The Twelfth Congress that met from 1811 to 1813 included a number of young and outspoken members who were foes of Great Britain and supporters of expansion by the United States. Western War Hawks, most notably the new Speaker of the House, Henry Clay of Kentucky, called for war against England and eyed Canada as a possible target of expansion. The Southern War Hawks, led by John C. Calhoun of South Carolina, cast longing glances at Texas and Florida.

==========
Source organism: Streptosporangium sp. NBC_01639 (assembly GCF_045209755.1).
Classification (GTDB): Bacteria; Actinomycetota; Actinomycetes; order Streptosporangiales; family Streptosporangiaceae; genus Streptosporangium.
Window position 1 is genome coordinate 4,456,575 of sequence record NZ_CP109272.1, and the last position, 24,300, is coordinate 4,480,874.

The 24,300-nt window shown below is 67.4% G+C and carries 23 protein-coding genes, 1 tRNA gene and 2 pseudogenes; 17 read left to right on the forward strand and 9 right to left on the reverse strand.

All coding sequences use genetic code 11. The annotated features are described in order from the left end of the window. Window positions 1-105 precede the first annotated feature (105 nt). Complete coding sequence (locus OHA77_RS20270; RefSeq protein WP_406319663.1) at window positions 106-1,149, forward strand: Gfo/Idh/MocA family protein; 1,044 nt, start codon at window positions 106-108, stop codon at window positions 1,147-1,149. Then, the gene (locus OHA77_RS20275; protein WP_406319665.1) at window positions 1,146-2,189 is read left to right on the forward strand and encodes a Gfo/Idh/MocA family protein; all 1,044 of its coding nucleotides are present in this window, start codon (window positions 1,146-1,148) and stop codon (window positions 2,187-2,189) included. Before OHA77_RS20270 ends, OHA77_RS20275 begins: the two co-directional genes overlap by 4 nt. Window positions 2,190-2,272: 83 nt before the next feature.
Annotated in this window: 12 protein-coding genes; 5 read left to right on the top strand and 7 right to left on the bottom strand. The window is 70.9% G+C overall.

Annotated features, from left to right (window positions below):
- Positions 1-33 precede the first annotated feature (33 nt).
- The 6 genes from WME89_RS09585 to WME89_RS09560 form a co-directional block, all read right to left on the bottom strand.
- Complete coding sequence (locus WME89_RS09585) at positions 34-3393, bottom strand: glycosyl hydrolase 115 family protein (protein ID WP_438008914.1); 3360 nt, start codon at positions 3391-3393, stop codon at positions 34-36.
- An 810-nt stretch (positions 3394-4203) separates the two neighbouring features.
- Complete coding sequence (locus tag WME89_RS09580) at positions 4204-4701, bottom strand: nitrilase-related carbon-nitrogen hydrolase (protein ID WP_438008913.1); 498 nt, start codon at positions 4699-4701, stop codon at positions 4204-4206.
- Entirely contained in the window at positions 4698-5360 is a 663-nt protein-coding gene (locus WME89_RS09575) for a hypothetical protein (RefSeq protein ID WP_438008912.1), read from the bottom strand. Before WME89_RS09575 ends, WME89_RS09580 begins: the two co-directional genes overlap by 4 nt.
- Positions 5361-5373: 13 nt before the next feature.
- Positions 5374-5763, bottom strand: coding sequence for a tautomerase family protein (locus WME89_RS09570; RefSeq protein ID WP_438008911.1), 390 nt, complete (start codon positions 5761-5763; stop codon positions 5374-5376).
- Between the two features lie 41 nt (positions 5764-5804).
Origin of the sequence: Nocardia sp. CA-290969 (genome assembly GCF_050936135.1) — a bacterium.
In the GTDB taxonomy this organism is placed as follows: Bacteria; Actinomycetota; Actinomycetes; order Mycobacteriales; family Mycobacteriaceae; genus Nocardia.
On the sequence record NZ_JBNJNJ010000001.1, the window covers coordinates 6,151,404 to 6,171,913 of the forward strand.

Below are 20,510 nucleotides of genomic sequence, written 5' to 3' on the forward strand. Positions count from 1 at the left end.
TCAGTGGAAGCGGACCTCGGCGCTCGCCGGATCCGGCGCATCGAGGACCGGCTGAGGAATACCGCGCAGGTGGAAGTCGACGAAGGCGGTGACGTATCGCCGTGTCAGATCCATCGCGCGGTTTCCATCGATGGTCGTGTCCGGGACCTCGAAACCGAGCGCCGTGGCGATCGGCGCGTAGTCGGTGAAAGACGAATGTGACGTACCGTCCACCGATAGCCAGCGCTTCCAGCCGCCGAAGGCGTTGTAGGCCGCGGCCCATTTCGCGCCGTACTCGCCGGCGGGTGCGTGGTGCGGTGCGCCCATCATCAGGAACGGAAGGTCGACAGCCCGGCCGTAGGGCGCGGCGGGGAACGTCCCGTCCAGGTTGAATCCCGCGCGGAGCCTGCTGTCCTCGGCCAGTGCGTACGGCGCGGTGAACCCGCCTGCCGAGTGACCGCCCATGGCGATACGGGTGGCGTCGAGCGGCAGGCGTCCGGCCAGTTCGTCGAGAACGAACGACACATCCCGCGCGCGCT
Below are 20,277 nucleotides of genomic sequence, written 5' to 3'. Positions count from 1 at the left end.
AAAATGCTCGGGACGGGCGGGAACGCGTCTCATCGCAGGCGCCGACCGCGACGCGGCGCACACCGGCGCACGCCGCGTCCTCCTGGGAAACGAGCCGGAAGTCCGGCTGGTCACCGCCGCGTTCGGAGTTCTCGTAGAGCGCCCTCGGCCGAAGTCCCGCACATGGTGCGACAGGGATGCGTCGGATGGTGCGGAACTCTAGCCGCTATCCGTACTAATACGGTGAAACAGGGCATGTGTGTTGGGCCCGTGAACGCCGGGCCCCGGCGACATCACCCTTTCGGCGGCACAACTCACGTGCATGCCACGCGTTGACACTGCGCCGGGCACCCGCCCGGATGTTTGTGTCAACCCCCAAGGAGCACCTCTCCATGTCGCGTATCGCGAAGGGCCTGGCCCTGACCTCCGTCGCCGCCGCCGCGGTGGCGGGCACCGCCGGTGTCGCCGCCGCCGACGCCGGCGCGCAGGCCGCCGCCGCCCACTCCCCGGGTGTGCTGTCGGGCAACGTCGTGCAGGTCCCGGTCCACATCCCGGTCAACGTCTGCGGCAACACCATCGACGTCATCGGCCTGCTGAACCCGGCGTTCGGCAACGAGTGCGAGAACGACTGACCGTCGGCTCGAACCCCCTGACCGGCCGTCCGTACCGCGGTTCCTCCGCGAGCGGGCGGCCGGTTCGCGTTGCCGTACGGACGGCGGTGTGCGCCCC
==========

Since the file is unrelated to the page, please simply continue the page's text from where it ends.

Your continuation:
In truth, British violations of American neutral rights (impressment, blockades, ship seizures and others) exerted little direct impact on the South and West. The core of the War Hawk agenda was expansion.
Correspondingly, New England and New York shipping and commercial interests-the people most directly impacted by the neutral rights violations-strongly opposed the war. They disliked losing ships to the British, but realized that war would completely shut down commerce.